Michael Dell has accused takeover-rival Carl Icahn of using a recent court case filed against the firm as a way to hurry along the vote that could see it taken private by its eponymous leader.
At the start of this month, Icahn filed a law suit in Delaware that outlines stumbling blocks to moves that could improve the chances of Dell taking back the firm he started in 1984. Icahn hopes the suit will prevent a delay in a shareholder vote that will determine the firm's future.
Today Bloomberg reports that, in court papers, Michael Dell accused Icahn of "grandstanding" in the legal case, and branded the proceedings as "just another soapbox for Mr Icahn's public spat" with Dell board members.
Icahn wants the shareholder vote – which is set for 12 September – to coincide with an earlier-than-scheduled AGM, but Dell said this would mean a vote would have to be delayed.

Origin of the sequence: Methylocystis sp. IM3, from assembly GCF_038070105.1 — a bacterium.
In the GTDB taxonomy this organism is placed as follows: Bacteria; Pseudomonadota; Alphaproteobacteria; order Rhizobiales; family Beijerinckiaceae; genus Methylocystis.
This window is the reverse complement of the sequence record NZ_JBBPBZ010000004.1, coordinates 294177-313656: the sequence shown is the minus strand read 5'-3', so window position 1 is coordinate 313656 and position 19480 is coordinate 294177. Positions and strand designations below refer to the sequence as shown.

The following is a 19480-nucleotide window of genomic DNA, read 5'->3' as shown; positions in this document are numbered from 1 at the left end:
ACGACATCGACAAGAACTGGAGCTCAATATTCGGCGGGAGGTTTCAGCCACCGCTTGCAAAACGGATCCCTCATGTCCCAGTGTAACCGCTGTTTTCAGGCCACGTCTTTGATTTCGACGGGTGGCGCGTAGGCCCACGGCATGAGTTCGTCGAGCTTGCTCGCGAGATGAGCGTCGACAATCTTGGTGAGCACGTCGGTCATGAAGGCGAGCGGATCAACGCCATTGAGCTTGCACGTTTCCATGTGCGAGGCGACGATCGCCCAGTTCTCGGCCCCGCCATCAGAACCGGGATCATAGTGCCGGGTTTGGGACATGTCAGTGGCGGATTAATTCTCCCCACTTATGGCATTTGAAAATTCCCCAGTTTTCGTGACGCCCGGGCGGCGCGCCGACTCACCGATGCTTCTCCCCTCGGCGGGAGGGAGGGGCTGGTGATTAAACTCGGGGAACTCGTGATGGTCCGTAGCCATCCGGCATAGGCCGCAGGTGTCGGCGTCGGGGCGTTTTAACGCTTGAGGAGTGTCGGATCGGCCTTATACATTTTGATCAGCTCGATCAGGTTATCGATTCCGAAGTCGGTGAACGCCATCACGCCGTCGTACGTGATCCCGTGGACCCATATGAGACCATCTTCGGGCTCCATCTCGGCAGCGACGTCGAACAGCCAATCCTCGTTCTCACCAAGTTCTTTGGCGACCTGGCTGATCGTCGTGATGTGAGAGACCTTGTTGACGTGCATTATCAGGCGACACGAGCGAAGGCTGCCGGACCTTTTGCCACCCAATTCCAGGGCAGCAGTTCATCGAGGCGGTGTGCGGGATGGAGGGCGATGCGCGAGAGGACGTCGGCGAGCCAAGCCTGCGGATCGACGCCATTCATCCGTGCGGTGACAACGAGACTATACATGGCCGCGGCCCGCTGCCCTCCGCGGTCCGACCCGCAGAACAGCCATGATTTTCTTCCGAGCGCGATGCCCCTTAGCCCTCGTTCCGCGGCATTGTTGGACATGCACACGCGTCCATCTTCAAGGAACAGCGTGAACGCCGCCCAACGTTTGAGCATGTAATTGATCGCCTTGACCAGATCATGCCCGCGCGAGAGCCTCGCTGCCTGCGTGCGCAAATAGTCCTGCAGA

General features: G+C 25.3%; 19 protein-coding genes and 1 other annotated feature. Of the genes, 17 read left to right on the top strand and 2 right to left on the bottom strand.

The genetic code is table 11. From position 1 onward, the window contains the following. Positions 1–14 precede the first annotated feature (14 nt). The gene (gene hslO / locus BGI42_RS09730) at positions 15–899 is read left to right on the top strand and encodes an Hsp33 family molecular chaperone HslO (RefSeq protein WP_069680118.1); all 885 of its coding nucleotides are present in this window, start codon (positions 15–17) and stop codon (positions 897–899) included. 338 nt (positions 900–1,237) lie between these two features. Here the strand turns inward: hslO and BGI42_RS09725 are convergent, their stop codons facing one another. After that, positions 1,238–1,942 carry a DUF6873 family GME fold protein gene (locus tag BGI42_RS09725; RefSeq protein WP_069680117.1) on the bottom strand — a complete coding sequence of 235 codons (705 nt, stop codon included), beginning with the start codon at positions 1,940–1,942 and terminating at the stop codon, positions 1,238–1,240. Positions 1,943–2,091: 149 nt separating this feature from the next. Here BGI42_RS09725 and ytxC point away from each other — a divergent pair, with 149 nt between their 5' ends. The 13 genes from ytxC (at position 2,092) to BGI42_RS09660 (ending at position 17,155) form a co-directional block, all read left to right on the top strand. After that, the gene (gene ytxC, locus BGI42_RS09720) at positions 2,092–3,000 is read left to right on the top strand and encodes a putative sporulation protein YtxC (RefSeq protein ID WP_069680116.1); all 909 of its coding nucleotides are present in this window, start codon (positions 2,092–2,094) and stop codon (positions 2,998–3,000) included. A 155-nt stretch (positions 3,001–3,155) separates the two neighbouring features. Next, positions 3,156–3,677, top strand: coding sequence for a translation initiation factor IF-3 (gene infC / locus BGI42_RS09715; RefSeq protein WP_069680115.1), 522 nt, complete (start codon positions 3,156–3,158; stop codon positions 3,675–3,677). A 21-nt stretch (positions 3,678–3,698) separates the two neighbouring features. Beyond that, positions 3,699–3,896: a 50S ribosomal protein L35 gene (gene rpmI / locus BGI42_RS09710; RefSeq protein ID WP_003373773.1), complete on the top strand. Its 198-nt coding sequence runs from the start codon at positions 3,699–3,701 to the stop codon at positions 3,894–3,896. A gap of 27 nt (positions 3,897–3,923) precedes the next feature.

Bloomberg reports that Dell has accused Icahn's lawyers of speaking grandly about shareholder interests despite speaking "for no one but themselves".
The pair have been battling it out over plans for the future of Dell since its leader announced plans to take it private in February this year.
Michael Dell recently upped his offer for the firm from $13.65 per share to $13.75 per share, before throwing in an extra 13 cents per share dividend payment on top of what he had previously claimed was his "best and final" offer.
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